Spain’s bankers, politicians, high-speed rail engineers, airport developers, dam builders will all still need expert tuition in English for meetings, presentations and negotiations in order to perform abroad at a competitive level. Indeed, it may be the case that the demand for English may even increase as a result of Brexit. Recent articles in the London Times conclude that the exit from Europe will entail a long period of negotiations, that these talks will have to be conducted with each European country individually, and that optimum conditions for British business will have to be argued for sector by sector. The needs of the car industry will not be the same as those of the fishing industry. Pharmaceuticals will have different requirements to banking or tourism. Farmers and shoe-makers will have their own specific priorities. So that’s a lot of haggling hours ahead – hours spent communicating in English, since the British, of course, will not arrive at the negotiating table prepared to speak French, German, Italian or Spanish. This being the case, each European country will need to have at its disposal experienced personnel who are well-versed in their specialist fields, and who also have a great command of the English language. All these people will need to be trained.

It is likely, therefore, that the demand for English teachers in Spain will at least remain stable after Brexit, or it may even increase. However, there may well be some practical implications for British citizens who want to come and work here. It is probable that it will eventually be necessary to apply for some kind of resident’s permit and/or work permit (but then UK citizens already have to have a ‘residencia’, so nothing new there), but what about entitlement to health care? It seems logical that the Spanish authorities will not want to make it very complicated for English speaking teachers to work here, given the national need for English tuition mentioned before. But this could depend, to a large degree, on the future policies of the British government with regard to the immigration to Britain by EU citizens (one of the great fears among the UK population, and a pillar of the ‘out’ vote).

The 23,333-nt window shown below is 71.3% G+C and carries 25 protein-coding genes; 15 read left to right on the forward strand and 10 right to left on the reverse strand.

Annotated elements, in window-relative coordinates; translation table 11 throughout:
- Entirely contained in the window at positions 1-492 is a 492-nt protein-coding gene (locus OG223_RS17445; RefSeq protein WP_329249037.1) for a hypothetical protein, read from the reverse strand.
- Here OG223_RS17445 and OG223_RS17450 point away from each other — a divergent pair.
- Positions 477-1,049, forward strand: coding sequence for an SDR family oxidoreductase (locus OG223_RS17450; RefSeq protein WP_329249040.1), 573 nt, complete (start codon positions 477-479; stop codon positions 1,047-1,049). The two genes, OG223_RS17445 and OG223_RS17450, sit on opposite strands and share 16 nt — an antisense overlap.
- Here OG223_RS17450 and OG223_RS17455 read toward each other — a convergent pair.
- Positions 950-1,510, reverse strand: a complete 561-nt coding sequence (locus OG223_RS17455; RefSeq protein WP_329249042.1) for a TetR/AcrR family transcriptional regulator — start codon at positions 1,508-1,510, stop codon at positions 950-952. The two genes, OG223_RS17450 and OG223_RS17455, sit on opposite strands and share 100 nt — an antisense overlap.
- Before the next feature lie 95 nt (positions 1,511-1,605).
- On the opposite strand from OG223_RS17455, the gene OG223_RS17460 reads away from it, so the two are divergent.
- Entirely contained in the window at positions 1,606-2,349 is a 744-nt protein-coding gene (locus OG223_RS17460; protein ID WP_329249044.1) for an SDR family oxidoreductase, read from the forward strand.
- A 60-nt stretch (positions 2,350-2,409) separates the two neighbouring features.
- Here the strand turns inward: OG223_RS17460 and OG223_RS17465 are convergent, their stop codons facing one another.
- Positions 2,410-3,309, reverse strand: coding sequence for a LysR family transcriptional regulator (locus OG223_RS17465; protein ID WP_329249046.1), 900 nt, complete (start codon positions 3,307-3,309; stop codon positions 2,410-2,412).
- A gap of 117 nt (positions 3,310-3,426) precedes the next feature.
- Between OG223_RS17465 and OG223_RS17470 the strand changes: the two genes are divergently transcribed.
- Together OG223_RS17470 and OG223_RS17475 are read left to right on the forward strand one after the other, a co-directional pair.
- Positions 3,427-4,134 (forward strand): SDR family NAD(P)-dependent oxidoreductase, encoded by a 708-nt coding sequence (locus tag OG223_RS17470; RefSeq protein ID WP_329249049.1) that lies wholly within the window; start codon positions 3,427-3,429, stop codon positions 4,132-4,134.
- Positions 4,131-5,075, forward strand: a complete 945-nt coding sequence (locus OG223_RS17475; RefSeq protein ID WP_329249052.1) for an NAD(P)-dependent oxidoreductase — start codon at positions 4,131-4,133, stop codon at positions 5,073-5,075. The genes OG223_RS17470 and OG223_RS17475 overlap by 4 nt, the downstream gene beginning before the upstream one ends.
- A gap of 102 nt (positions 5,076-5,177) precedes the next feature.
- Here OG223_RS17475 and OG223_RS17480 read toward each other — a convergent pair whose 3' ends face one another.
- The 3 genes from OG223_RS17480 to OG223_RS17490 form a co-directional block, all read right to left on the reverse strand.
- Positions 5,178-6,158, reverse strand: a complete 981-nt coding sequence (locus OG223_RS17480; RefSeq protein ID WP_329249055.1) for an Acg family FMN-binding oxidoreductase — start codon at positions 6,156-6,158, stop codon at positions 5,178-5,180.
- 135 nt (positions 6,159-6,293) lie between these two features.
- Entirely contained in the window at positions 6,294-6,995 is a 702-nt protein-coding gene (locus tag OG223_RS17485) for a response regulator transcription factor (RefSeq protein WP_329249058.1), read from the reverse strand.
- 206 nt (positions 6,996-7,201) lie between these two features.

Let’s analyze for a moment the current situation with regard to the movement of people between Britain and Spain. Tourism is undoubtedly Spain’s most important industry accounting for 11% of GDP, and in 2015 there were 15 million tourists from Britain. It would be illogical for the Spanish government to jeopardize the income this provides by introducing over-complicated bureaucracy. At a future date, tourists may need a simple short-stay visa which they will probably be able to acquire when booking their holiday, or immediately on arrival at the airport. For those thousands of Britons who have retired to Spain and have bought apartments on the ‘costas’, the future is unclear with regard to

possible complications over receiving pensions, holding bank accounts, paying taxes, and to what extent they will have access to health care. Many of these uncertainties may also apply to teachers living here.